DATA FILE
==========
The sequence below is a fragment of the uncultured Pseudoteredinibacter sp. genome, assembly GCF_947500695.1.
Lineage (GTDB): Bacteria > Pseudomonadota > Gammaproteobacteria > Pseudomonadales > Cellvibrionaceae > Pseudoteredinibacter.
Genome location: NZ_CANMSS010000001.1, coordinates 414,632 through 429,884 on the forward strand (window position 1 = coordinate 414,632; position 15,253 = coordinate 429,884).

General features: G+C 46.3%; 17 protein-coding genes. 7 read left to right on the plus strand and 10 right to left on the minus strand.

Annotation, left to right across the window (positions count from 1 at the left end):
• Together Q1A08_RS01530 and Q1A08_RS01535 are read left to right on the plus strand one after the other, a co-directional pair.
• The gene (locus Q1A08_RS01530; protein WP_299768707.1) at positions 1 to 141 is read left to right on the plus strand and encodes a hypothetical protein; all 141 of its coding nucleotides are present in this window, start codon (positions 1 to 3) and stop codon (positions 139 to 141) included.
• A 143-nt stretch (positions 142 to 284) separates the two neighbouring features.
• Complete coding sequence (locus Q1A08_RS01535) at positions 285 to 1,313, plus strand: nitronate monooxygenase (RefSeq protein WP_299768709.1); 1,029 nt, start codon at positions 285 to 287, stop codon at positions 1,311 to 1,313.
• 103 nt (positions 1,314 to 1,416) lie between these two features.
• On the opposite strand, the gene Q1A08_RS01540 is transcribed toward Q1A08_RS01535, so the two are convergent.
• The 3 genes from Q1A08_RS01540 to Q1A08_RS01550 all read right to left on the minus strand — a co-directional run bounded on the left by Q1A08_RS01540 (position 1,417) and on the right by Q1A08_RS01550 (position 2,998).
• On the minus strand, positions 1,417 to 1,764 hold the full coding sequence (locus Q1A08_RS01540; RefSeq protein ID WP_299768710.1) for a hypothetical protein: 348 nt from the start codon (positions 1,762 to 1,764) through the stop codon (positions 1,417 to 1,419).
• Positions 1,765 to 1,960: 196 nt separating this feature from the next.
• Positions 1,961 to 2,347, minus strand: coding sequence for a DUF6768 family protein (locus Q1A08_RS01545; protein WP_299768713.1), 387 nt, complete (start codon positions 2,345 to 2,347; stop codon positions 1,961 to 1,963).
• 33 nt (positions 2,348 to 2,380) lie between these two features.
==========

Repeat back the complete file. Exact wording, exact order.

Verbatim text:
The sequence below is a fragment of the uncultured Pseudoteredinibacter sp. genome, assembly GCF_947500695.1.
Lineage (GTDB): Bacteria > Pseudomonadota > Gammaproteobacteria > Pseudomonadales > Cellvibrionaceae > Pseudoteredinibacter.
Genome location: NZ_CANMSS010000001.1, coordinates 414,632 through 429,884 on the forward strand (window position 1 = coordinate 414,632; position 15,253 = coordinate 429,884).

General features: G+C 46.3%; 17 protein-coding genes. 7 read left to right on the plus strand and 10 right to left on the minus strand.

Annotation, left to right across the window (positions count from 1 at the left end):
• Together Q1A08_RS01530 and Q1A08_RS01535 are read left to right on the plus strand one after the other, a co-directional pair.
• The gene (locus Q1A08_RS01530; protein WP_299768707.1) at positions 1 to 141 is read left to right on the plus strand and encodes a hypothetical protein; all 141 of its coding nucleotides are present in this window, start codon (positions 1 to 3) and stop codon (positions 139 to 141) included.
• A 143-nt stretch (positions 142 to 284) separates the two neighbouring features.
• Complete coding sequence (locus Q1A08_RS01535) at positions 285 to 1,313, plus strand: nitronate monooxygenase (RefSeq protein WP_299768709.1); 1,029 nt, start codon at positions 285 to 287, stop codon at positions 1,311 to 1,313.
• 103 nt (positions 1,314 to 1,416) lie between these two features.
• On the opposite strand, the gene Q1A08_RS01540 is transcribed toward Q1A08_RS01535, so the two are convergent.
• The 3 genes from Q1A08_RS01540 to Q1A08_RS01550 all read right to left on the minus strand — a co-directional run bounded on the left by Q1A08_RS01540 (position 1,417) and on the right by Q1A08_RS01550 (position 2,998).
• On the minus strand, positions 1,417 to 1,764 hold the full coding sequence (locus Q1A08_RS01540; RefSeq protein ID WP_299768710.1) for a hypothetical protein: 348 nt from the start codon (positions 1,762 to 1,764) through the stop codon (positions 1,417 to 1,419).
• Positions 1,765 to 1,960: 196 nt separating this feature from the next.
• Positions 1,961 to 2,347, minus strand: coding sequence for a DUF6768 family protein (locus Q1A08_RS01545; protein WP_299768713.1), 387 nt, complete (start codon positions 2,345 to 2,347; stop codon positions 1,961 to 1,963).
• 33 nt (positions 2,348 to 2,380) lie between these two features.